FitnessGram Curl-Up Test

Good strength and endurance of the abdominal muscles are important in promoting correct posture and pelvic alignment. The curl-up abdominal fitness test requires the participants to perform as many curl-ups as possible following a cadence of one every three seconds. The following information describes the procedures as used in the FitnessGram Program and the Brockport Physical Fitness Test. There is also a similar Curl-Up test as part of the Connecticut Physical Fitness Test and a beep curl-up test used for the NHL testing. See the general guidelines for Abdominal Endurance Tests.

purpose: The curl-up test measures abdominal strength and endurance, which is important in back support and core stability.

equipment required:

pre-test: Explain the test procedures to the subject. Perform screening of health risks and obtain informed consent. Prepare forms and record basic information such as age, height, body weight, gender, test conditions. See more details of pre-test procedures.

procedure: The student begins by lying on their back, knees bent at approximately 140 degrees, feet flat on the floor, legs slightly apart, arms straight and parallel to the trunk with palms of the hands resting on the mat. The fingers are stretched out and the head is in contact with the mat. The measuring strip is placed on the mat under the students legs so that their fingertips are just resting on the nearest edge of the measuring strip. The feet cannot be held or rest against an object. Keeping heels in contact with the mat, the student curls up slowly, sliding their fingers across the measuring strip until the fingertips reach the other side, then curls back down until their head touches the mat. Movement should be smooth and at the cadence of 20 curl-ups per minute (1 curl-up every 3 seconds).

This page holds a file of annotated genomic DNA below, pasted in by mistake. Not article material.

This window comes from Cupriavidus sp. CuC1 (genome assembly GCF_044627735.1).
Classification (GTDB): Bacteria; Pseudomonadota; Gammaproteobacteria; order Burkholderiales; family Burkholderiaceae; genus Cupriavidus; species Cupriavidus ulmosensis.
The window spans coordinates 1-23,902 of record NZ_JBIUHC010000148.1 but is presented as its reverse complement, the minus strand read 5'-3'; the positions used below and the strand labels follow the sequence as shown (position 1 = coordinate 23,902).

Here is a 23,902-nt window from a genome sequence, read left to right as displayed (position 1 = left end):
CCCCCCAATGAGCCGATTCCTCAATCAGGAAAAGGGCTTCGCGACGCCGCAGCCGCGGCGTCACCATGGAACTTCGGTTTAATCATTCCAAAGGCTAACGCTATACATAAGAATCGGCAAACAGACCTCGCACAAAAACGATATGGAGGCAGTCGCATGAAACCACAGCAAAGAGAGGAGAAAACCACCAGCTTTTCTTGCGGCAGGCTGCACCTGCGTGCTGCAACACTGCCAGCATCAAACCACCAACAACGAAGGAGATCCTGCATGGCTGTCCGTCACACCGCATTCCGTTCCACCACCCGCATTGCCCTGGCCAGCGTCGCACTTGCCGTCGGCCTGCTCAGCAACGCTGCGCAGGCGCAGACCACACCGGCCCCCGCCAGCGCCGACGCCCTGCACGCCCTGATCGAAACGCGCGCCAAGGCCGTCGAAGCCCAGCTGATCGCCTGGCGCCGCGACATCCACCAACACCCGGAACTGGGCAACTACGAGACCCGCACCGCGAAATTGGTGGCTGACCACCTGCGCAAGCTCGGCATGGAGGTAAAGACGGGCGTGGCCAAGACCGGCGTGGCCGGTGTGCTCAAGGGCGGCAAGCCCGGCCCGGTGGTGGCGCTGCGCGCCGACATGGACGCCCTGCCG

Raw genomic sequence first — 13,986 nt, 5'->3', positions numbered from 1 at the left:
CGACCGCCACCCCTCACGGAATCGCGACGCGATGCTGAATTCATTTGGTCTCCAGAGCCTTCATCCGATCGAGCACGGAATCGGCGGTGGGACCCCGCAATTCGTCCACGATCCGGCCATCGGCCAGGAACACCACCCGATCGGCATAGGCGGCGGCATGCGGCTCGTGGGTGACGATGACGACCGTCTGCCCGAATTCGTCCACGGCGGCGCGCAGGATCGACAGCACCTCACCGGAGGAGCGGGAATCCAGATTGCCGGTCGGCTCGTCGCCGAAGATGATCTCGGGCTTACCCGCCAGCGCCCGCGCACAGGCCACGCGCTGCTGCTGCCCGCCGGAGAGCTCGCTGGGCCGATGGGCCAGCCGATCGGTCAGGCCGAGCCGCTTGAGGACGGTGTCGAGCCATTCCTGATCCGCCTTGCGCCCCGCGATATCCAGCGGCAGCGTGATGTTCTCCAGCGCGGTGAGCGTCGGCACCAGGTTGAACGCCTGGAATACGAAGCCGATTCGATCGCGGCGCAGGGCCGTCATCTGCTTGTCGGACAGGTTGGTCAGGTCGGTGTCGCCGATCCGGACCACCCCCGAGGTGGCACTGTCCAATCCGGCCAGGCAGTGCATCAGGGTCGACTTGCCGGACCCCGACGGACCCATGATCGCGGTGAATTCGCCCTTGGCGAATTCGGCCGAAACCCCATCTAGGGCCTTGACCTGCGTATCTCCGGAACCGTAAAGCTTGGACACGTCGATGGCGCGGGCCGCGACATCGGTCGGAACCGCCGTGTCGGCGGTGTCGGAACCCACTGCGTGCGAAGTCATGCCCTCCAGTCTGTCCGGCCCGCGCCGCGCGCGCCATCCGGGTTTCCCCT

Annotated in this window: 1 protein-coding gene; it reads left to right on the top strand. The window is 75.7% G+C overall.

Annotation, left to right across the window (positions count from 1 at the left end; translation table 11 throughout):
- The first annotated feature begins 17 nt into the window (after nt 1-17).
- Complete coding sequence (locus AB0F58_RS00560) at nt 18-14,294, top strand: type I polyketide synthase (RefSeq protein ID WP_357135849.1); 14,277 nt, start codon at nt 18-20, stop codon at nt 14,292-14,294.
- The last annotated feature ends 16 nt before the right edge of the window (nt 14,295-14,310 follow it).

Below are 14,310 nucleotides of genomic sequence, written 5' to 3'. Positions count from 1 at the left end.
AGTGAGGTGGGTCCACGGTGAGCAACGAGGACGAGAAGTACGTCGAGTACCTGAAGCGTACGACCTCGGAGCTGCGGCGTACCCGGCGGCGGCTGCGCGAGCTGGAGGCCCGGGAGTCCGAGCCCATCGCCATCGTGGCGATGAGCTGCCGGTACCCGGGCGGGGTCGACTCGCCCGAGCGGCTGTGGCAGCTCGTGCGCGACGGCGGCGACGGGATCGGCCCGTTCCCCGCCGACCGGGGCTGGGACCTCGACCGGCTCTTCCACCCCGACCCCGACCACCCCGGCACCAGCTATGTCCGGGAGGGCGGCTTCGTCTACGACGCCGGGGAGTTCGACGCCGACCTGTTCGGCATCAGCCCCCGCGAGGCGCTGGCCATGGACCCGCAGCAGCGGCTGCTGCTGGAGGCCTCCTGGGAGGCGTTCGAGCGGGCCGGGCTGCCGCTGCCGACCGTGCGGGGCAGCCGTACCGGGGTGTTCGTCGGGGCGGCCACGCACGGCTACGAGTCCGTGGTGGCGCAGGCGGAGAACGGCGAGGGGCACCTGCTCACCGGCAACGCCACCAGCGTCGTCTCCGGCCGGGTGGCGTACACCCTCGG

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scoring: Record the total number of curl ups. The test is continued until exhaustion (e.g. the subject cannot maintain the set rhythm), or until they complete 75 curl-ups. The test is also stopped if the student has two technique warnings - if the heels come off the floor, the head does not return to the mat, or the fingertips do not reach the far side of the measuring strip.

advantages: this test is simple and quick to perform requiring minimal equipment, and large groups may be tested all at once.

disadvantages: a cd with the correct cadence or the measuring strip may not always available, although it is possible to conduct the test without these.

comments:

guidelines: before conducting any fitness test, you should review each person's medical status to identify medical, orthopedic or other health problems that should be considered. Before starting, make sure the correct techniques for all tests are explained. (see the Fitness Testing Guidelines for more info)

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